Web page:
Japan’s ‘Takano Tofu’ Clinches Top Prize At Far East Film Festival Udine; Zhang Yimou Receives Lifetime Award

At the Far East Film Festival (FEFF) in Udine, Italy, Mitsuhiro Mihara’s Takano Tofu clinched the Golden Mulberry prize, the top honor at the festival’s audience awards.

Family drama Takano Tofu follows a father and daughter as they run a tofu shop in a small town, and stars Tatsuya Fuji and Kumiko Aso. The title also won the Purple Mulberry Award, chosen by users of Italian film fan platform MYmovies.

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FEFF hosted a parallel online component through the MYmovies ONE platform, where Takano Tofu came in as the second most-streamed film after Korean film Alienoid.

Taking second prize at the audience awards was another Japanese film, Confetti, directed by Naoya Futjita. The coming-of-age film follows Yuki (played by Matsufuji Shion), who takes on female roles for his father’s traveling theater troupe. Hong Kong film Time Still Turns the Pages by Nick Cheuk came in third.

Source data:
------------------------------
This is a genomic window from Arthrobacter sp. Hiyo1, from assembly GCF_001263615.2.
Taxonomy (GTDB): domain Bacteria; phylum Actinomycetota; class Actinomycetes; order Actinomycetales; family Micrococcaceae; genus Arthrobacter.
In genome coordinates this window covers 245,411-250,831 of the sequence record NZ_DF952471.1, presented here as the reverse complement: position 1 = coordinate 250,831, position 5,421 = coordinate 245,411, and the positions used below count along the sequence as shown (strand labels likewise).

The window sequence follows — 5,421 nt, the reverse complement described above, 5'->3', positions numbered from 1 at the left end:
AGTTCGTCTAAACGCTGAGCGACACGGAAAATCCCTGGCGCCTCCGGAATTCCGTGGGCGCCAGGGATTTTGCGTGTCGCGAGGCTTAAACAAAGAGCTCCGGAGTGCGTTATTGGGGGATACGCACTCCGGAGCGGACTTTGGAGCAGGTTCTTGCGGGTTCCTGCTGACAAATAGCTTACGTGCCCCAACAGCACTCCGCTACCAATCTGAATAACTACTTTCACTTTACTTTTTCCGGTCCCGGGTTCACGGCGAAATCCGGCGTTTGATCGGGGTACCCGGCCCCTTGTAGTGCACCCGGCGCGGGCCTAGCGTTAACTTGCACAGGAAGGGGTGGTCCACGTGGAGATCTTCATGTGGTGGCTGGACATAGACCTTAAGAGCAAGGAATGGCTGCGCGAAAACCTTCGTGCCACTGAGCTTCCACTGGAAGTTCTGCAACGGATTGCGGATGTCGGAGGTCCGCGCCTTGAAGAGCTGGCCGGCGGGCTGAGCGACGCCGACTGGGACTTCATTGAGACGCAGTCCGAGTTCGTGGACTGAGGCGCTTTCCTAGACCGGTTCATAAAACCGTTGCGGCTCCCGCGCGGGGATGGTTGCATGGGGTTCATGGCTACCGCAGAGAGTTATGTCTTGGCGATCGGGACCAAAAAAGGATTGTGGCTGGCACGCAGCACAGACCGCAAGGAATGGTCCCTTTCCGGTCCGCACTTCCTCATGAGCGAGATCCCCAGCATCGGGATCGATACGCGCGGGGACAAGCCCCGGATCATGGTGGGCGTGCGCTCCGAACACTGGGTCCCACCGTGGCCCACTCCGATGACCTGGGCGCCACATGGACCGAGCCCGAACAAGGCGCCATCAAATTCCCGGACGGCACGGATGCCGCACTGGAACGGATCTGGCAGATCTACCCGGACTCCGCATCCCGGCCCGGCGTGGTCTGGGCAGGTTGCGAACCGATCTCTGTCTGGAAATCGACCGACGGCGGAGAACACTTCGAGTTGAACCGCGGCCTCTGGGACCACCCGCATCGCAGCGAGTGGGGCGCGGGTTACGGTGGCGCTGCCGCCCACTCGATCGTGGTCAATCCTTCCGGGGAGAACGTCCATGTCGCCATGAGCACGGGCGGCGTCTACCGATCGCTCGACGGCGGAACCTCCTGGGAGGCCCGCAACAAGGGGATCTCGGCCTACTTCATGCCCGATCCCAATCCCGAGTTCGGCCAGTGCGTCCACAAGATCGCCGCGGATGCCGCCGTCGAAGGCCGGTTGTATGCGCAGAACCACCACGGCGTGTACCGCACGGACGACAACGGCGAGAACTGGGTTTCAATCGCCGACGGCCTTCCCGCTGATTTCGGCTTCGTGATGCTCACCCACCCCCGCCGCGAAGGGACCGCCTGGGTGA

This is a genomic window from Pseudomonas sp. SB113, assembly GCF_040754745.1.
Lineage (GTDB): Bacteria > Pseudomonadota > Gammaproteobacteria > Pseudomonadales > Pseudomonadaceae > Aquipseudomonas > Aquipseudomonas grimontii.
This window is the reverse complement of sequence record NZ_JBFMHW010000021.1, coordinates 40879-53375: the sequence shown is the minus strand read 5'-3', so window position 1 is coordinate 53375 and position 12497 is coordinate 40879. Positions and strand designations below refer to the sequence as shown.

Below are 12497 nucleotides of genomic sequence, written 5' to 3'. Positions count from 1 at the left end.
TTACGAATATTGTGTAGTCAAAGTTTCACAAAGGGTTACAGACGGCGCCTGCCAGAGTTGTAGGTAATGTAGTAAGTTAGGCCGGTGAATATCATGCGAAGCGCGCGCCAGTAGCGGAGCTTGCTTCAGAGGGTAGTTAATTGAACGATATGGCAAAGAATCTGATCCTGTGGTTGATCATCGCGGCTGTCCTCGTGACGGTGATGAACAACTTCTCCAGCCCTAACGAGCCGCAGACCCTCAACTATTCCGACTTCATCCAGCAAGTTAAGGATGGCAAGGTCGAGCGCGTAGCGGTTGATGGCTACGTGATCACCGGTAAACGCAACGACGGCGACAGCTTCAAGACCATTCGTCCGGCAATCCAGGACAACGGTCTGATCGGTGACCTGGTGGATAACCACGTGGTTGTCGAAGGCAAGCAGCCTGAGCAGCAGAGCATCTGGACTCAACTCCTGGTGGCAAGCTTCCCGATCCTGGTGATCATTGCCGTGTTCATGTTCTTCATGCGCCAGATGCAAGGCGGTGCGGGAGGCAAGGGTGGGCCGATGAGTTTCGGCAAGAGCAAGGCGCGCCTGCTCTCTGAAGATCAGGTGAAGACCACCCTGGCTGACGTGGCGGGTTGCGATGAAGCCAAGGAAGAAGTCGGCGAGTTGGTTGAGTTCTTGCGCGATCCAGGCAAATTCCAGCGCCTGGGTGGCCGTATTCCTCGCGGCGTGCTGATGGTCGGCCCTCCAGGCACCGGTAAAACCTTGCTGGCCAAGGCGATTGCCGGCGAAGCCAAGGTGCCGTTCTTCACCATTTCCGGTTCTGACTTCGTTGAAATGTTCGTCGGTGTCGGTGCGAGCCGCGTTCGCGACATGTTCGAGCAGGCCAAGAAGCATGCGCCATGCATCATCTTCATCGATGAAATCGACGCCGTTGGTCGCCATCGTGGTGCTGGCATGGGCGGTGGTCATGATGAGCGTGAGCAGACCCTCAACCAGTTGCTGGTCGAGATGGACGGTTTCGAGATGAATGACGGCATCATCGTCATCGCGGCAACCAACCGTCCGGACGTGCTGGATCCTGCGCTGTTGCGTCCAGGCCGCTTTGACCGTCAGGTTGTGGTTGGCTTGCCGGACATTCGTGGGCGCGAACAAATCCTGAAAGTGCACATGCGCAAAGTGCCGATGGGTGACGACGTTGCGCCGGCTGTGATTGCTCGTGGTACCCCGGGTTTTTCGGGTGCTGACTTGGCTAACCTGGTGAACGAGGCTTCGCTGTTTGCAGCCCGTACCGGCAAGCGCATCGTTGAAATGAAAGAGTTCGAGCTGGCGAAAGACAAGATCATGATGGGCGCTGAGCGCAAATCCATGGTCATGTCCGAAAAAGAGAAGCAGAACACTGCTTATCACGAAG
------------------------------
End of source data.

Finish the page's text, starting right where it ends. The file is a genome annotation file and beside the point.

The White Mulberry Award for first time director was given to Kim Tae-yang for Mimang, which first premiered at the Toronto International Film Festival last year. The Mulberry Award for best screenplay went to Citizen of a Kind, a Korean action comedy by Park Yong-ju about a mother looking for revenge after falling victim to a scam. The Black Dragon Audience Award was awarded to Bushido by Japanese filmmaker Kazuya Shiraishi.

The FEFF awards ceremony also bestowed a lifetime achievement award to Chinese director Zhang Yimou, who is well-known for Red Sorghum, Raise the Red Lantern, To Live, Hero and The Road Home, among others.

“Zhang Yimou’s cinema represents two absolutely fundamental turning points. The first was the one that opened our eyes to the cinematic wonders of mainland China when we were little more than kids. The second is that it was one of the sparks, one of the driving forces, which first brought our festival to life,” FEFF founders Sabrina Baracetti and Thomas Bertacche said in a statement. “That’s why presenting Zhang Yimou with the Golden Mulberry means something more than just recognition of his genius: it’s also our way of saying ‘Thank you, maestro’ and of symbolically giving him back some of what he has given to us.”

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